35914188_mRecently, I have been giving speeches and keynote addresses to nonprofit groups in support of my most recent book. I’ve also been having many discussions and exchanges with individuals inside and outside of the industry. It has provided me with opportunities to debate and discuss the changes going on in the social sector.

And this past weekend, I came across an article from the Stanford Social Innovation Review (SSIR) entitled, “Are Nonprofits Getting in the Way of Social Change?” I thought to myself, that nonprofits have got to understand that there is tremendous change happening. They need to be part of the solution or get out of the way. The time has come for them to understand, as I stated in my book and as was written in the article, that we have the resources to make significant headway in many of life’s greatest challenges. They now need to start thinking about going out of business.

In the SSIR article, David Wertheimer, deputy director for the Pacific Northwest Initiative at the Bill and Melinda Gates Foundation said, “One of the reasons that I left being a nonprofit executive director was that I realized that I was constantly putting the needs of my organization above the interests and the needs of the clients we were serving.”

If you work in the nonprofit sector, I challenge you to ask yourself if this has ever happened to you? Have you ever experienced the survival or preservation of the organization being of greater interest–even subtly–than finding the ultimate solution to the societal challenge your organization addresses?

Day after day, we have countless organizations operating as if it is really their mission to stay on the job in perpetuity. This breeds complacency. As more and more funders understand and realize that we are living at a time when advances in technology coupled with the resources of society, for example, can now provide systemic change, we have organizations that continue to have their heads buried in the sand.

Many nonprofits continue to compete and seek money, but do not want to be fully transparent or accountable in terms of their impact and results. They don’t hold the view that they should exist only to close their doors within a certain number of years, when they have provided the solution. As funders are looking for innovation, risk–and partnerships–many nonprofits can only see how to make sure they stay operational.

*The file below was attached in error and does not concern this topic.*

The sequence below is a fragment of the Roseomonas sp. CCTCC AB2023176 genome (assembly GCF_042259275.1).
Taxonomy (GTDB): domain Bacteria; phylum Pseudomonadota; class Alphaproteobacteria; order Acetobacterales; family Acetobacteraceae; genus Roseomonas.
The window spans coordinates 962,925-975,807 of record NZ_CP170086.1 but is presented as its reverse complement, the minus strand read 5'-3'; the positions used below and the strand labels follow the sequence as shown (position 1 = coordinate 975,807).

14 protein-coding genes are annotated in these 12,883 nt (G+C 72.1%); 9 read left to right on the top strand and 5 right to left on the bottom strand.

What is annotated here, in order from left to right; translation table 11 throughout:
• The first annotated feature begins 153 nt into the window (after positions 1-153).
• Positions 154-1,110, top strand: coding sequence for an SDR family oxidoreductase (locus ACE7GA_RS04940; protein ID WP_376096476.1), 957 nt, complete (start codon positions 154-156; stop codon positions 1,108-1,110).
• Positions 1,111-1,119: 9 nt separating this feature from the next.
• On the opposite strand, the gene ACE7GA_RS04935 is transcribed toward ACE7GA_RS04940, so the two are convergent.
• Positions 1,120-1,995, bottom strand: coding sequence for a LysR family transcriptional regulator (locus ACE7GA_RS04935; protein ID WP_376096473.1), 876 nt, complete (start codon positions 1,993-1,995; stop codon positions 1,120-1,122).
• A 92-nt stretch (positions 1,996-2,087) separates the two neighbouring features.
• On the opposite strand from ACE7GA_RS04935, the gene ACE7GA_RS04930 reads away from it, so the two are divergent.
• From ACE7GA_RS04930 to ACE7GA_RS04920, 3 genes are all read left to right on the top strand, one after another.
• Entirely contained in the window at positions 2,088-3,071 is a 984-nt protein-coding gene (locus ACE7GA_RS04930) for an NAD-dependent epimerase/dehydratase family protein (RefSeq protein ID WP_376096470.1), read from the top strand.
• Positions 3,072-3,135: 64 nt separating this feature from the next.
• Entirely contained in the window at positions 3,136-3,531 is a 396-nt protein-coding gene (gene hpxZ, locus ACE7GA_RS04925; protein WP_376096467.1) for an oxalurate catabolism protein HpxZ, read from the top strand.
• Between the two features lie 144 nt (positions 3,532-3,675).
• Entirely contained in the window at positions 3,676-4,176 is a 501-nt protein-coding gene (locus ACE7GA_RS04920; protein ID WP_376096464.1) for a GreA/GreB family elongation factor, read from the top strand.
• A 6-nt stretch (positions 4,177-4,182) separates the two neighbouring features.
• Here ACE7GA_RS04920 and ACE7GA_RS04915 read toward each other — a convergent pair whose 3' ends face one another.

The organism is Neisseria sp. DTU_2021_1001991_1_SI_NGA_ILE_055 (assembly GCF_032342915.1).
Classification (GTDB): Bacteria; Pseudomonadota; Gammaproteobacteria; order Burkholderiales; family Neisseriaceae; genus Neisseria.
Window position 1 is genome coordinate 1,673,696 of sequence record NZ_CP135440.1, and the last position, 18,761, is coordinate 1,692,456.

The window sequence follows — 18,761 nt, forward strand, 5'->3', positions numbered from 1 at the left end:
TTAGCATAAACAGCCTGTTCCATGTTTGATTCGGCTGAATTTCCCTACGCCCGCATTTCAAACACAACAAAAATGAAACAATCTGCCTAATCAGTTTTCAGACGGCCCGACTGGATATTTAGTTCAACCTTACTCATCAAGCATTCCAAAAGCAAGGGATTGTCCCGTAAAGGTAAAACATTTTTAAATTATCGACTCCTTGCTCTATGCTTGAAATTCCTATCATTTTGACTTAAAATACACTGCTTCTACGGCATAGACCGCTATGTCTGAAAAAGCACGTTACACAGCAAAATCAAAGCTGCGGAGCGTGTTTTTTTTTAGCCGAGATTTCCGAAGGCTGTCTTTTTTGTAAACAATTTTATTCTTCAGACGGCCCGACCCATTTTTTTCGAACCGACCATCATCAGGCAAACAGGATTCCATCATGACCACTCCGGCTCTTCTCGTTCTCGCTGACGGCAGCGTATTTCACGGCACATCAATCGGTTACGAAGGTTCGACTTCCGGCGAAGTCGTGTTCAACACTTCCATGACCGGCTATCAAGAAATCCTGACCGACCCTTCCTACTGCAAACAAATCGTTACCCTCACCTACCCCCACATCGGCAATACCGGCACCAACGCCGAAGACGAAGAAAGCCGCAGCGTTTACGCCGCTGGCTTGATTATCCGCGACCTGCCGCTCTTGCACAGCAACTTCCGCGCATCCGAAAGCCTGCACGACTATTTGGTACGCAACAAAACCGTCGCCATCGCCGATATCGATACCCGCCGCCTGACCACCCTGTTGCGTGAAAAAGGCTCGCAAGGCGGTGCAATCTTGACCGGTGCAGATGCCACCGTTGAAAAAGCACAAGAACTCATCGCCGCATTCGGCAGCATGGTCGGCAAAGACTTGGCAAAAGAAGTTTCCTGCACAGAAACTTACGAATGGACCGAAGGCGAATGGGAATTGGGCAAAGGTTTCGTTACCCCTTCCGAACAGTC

Here’s the truth: society does not want you to be operational in perpetuity!

Is there a way that we can eradicate cancer? We don’t want countless more nonprofits dealing with research or support for families experiencing this dreaded disease. What we actually want is for cancer to be completely vanquished. We want these organizations to disappear and to have millions of our friends and family live full and healthy lives instead of suffer and die. That’s what society wants.

Society does not want children to experience educational inequality that will doom them to a life on the margins of society. Funders and society want programs that instead are producing results so that all children in underserved schools can succeed and go on to become productive members of society.

Today, we have the resources and the wherewithal to make these things happen. Don’t think for a moment that we don’t.

Nonprofits are no longer the only answer, and increasingly corporations and others are getting involved in the social sector. They are looking to partner to find solutions, even if this ultimately means the end of some nonprofits. That’s as it should be.

Nonprofits need to look at the landscape that exists today, instead of the one that existed even five years ago. There is no stopping the technology genie. That coupled with shifts in thinking and immense amount of money have opened an opportunity that may not have really existed in this way ever in our history.

If I were a CEO at a nonprofit today, I would take pause and reflect on what’s happening today. I would then do the three following things:

  1. I would make it a point to state that we are looking for our organization’s end. I would say it everywhere and I would lead my team to internalize that message.
  2. I would reward creativity, innovation and risk. I would look for the smartest thinkers who do not believe in limits.
  3. I would look at who else is doing what we’re doing or supporting what we do and I would look to partner. I would tell them that one of our primary goals was to drive us out of business and we need partners who can help us do that.

Then I would get to work at closing our doors as fast as we possible could–permanently.

Author of “The Rise and Fail of Charities In the 21st Century: How The Nonprofit World Is Changing And What You Can Do To Be Ready.”

© 2015 Wayne Elsey and Not Your Father’s Charity. All Rights Reserved.